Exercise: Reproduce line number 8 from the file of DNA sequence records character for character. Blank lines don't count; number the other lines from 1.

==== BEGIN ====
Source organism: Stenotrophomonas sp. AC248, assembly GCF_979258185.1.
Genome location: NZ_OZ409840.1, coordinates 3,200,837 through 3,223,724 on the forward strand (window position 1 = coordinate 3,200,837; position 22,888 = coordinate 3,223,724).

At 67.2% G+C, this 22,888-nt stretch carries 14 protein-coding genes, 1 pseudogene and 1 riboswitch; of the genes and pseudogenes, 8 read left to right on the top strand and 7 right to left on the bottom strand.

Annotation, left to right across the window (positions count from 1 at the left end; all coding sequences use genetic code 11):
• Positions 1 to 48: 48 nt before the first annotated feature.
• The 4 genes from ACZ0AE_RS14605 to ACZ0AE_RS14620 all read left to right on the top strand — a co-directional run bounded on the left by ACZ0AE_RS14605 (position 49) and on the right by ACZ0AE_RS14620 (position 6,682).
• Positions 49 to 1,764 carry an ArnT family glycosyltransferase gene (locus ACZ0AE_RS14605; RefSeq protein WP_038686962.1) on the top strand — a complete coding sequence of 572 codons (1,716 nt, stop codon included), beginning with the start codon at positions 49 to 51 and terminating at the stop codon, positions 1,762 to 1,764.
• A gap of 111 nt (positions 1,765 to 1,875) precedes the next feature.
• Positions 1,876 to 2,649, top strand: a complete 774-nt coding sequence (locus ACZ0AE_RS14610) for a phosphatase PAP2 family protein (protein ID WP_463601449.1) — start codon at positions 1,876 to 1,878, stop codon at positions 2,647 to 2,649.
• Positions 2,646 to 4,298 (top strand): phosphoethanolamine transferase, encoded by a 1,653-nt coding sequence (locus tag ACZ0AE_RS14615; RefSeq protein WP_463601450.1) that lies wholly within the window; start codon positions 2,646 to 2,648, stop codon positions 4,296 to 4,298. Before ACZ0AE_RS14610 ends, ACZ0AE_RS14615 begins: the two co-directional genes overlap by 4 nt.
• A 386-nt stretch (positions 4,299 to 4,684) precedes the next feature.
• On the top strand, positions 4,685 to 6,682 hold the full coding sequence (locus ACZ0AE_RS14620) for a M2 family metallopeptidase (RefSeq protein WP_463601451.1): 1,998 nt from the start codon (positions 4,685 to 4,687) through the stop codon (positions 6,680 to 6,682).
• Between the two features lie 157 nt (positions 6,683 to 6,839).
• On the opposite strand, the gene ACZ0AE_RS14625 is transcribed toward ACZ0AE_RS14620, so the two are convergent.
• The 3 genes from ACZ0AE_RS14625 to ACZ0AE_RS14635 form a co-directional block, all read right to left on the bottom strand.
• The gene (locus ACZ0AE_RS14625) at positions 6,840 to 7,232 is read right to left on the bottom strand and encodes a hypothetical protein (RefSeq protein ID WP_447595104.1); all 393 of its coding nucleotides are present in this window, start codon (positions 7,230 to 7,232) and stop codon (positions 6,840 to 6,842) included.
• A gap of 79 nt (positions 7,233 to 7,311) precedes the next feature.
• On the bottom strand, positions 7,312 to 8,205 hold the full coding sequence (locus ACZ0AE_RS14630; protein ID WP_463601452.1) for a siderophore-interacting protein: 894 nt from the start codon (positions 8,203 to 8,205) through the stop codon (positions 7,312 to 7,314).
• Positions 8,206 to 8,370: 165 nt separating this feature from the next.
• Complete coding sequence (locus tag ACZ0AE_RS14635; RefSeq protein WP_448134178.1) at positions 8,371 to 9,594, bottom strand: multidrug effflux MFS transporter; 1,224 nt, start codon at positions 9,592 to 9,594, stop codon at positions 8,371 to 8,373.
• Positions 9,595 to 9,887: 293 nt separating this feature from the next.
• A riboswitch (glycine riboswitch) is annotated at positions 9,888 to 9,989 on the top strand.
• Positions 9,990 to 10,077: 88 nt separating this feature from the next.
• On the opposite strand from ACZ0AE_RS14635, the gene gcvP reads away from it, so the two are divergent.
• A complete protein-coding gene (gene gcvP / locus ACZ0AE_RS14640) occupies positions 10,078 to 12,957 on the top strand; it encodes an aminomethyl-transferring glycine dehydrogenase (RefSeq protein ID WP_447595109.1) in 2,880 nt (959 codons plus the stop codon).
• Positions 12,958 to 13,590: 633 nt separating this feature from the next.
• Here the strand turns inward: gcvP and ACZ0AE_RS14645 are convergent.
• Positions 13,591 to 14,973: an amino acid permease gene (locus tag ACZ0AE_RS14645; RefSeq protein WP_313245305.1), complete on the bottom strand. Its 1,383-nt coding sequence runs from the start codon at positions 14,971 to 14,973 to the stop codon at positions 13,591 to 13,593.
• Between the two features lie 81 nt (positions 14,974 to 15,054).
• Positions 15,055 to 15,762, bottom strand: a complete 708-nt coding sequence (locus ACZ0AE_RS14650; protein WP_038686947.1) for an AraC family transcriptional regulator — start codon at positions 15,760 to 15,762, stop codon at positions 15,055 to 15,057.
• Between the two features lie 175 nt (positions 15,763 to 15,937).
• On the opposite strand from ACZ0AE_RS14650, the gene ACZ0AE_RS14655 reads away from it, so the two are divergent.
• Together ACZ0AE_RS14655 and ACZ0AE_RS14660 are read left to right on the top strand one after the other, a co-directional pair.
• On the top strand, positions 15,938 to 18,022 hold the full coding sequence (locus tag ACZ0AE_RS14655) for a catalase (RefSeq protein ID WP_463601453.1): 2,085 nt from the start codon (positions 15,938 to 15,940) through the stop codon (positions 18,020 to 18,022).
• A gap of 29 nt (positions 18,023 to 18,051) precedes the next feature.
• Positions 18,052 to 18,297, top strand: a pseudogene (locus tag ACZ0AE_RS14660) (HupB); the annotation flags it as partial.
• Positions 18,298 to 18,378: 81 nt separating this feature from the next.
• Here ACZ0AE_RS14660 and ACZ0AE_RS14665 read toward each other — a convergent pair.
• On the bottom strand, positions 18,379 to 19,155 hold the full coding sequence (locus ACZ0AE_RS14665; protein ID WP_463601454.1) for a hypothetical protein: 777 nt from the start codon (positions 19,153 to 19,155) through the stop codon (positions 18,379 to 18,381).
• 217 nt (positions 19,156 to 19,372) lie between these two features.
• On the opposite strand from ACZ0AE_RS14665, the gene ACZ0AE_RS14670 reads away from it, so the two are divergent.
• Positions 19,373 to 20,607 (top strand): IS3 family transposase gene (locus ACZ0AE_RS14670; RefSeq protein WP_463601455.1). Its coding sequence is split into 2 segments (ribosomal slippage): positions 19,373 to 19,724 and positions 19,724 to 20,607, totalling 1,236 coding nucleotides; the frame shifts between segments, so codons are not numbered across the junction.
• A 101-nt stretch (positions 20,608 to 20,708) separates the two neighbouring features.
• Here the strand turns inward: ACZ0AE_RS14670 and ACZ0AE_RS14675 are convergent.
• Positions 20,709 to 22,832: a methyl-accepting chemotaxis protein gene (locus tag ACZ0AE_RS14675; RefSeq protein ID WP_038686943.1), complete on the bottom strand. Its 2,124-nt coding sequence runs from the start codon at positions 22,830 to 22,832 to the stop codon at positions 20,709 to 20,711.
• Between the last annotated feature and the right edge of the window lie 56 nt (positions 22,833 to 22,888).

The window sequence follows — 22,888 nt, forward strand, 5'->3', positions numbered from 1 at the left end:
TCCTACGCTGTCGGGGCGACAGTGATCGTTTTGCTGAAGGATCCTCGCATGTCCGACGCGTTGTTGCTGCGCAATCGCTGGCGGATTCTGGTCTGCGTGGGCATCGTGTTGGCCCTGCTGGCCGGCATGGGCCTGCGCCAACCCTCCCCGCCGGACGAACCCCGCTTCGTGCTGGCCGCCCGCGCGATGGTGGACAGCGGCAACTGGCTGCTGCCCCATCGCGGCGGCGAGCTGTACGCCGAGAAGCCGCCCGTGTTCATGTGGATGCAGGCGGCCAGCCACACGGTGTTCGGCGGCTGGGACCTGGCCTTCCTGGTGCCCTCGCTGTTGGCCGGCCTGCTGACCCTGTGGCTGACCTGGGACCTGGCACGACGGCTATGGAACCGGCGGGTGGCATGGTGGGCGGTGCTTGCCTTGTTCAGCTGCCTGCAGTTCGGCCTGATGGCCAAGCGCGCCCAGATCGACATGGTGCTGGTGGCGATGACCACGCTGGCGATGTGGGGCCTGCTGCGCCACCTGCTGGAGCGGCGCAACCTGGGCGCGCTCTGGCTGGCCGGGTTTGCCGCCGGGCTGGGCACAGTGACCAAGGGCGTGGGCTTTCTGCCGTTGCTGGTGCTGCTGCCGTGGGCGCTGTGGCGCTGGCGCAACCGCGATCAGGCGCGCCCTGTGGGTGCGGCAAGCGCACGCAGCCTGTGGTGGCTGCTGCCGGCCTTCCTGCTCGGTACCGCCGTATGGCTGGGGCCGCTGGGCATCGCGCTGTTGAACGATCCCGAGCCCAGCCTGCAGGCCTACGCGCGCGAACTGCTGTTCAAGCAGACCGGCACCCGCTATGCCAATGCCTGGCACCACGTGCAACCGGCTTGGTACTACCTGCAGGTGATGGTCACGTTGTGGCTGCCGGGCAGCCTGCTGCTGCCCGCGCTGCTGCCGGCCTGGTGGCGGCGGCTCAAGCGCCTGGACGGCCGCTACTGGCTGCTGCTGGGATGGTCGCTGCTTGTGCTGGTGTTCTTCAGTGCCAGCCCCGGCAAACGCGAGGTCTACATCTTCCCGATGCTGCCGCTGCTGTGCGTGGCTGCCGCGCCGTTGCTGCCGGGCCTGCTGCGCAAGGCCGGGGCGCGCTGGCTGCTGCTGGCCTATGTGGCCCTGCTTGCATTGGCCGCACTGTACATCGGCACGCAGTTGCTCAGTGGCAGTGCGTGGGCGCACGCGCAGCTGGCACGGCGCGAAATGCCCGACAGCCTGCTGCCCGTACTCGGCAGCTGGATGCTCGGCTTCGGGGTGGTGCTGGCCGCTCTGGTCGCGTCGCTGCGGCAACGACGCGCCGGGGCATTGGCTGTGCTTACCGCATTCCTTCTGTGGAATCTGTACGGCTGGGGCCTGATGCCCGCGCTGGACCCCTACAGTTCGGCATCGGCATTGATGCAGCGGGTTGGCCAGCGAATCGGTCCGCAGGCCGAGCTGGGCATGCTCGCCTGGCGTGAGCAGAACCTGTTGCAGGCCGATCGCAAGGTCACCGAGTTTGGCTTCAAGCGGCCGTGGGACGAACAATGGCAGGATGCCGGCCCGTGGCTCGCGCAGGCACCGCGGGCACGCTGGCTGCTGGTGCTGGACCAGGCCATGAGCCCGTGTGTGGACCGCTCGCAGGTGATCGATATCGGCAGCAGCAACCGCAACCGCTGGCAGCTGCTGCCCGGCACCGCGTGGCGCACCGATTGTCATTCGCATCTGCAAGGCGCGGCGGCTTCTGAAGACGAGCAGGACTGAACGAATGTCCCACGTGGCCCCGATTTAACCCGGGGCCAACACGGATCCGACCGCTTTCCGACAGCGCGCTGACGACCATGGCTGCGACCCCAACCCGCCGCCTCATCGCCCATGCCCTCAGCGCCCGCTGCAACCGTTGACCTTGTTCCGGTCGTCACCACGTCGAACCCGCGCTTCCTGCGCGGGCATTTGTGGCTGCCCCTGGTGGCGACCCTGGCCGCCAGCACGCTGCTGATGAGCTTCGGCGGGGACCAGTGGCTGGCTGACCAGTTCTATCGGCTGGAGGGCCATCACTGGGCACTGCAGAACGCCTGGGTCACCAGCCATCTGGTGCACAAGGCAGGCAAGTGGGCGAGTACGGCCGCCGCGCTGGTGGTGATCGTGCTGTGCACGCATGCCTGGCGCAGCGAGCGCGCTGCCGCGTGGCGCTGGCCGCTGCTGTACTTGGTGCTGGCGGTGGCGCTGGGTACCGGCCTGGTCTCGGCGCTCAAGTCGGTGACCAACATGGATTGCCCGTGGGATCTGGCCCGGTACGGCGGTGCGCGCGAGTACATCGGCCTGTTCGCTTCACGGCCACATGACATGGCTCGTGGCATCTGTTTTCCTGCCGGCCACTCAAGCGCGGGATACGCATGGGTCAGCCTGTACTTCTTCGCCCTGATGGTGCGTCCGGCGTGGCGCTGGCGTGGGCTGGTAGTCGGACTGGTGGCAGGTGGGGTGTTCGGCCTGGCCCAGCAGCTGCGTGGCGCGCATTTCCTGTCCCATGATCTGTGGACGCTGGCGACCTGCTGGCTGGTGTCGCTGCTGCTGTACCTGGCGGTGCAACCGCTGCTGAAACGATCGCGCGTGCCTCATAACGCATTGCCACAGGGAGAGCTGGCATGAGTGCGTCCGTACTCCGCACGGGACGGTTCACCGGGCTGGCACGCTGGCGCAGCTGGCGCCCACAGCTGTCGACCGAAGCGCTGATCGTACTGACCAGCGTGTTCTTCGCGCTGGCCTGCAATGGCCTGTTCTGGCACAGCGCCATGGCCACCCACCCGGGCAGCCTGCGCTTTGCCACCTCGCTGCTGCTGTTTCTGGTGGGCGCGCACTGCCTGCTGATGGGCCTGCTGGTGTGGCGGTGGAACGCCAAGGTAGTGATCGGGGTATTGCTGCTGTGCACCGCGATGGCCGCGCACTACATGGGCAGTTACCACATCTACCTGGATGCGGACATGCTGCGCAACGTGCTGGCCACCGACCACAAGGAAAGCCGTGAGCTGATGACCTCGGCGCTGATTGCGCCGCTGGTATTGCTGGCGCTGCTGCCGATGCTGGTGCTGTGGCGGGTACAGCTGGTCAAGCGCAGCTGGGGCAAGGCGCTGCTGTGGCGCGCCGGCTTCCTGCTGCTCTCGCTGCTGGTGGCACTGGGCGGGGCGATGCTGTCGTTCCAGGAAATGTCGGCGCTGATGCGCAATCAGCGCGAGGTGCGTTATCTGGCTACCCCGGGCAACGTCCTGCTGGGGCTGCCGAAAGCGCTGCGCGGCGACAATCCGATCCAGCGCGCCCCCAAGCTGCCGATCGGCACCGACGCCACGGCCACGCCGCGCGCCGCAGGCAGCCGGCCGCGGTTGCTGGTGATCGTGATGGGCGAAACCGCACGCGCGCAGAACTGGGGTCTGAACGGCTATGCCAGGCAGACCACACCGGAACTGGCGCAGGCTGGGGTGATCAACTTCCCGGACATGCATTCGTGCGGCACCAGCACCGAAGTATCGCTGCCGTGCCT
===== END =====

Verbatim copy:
• A gap of 111 nt (positions 1,765 to 1,875) precedes the next feature.